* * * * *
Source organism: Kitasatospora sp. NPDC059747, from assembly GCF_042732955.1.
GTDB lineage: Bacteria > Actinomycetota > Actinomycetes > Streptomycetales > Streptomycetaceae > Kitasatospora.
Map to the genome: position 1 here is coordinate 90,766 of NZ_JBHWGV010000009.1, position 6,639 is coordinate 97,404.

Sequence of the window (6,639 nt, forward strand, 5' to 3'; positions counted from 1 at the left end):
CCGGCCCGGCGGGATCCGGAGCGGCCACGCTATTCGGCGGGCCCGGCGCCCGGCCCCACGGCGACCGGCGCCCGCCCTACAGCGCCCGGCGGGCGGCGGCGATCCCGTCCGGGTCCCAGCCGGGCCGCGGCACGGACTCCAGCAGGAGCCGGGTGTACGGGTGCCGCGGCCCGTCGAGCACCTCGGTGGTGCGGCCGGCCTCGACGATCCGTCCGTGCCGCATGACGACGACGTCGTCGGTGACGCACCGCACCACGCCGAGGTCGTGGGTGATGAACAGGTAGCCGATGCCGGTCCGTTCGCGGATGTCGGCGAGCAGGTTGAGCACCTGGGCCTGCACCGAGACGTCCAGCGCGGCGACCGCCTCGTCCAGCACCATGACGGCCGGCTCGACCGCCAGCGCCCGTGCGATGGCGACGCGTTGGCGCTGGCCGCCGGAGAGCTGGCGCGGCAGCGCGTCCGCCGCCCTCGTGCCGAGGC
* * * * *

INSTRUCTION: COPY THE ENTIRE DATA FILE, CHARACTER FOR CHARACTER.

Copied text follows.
Source organism: Kitasatospora sp. NPDC059747, from assembly GCF_042732955.1.
GTDB lineage: Bacteria > Actinomycetota > Actinomycetes > Streptomycetales > Streptomycetaceae > Kitasatospora.
Map to the genome: position 1 here is coordinate 90,766 of NZ_JBHWGV010000009.1, position 6,639 is coordinate 97,404.

Sequence of the window (6,639 nt, forward strand, 5' to 3'; positions counted from 1 at the left end):
CCGGCCCGGCGGGATCCGGAGCGGCCACGCTATTCGGCGGGCCCGGCGCCCGGCCCCACGGCGACCGGCGCCCGCCCTACAGCGCCCGGCGGGCGGCGGCGATCCCGTCCGGGTCCCAGCCGGGCCGCGGCACGGACTCCAGCAGGAGCCGGGTGTACGGGTGCCGCGGCCCGTCGAGCACCTCGGTGGTGCGGCCGGCCTCGACGATCCGTCCGTGCCGCATGACGACGACGTCGTCGGTGACGCACCGCACCACGCCGAGGTCGTGGGTGATGAACAGGTAGCCGATGCCGGTCCGTTCGCGGATGTCGGCGAGCAGGTTGAGCACCTGGGCCTGCACCGAGACGTCCAGCGCGGCGACCGCCTCGTCCAGCACCATGACGGCCGGCTCGACCGCCAGCGCCCGTGCGATGGCGACGCGTTGGCGCTGGCCGCCGGAGAGCTGGCGCGGCAGCGCGTCCGCCGCCCTCGTGCCGAGGC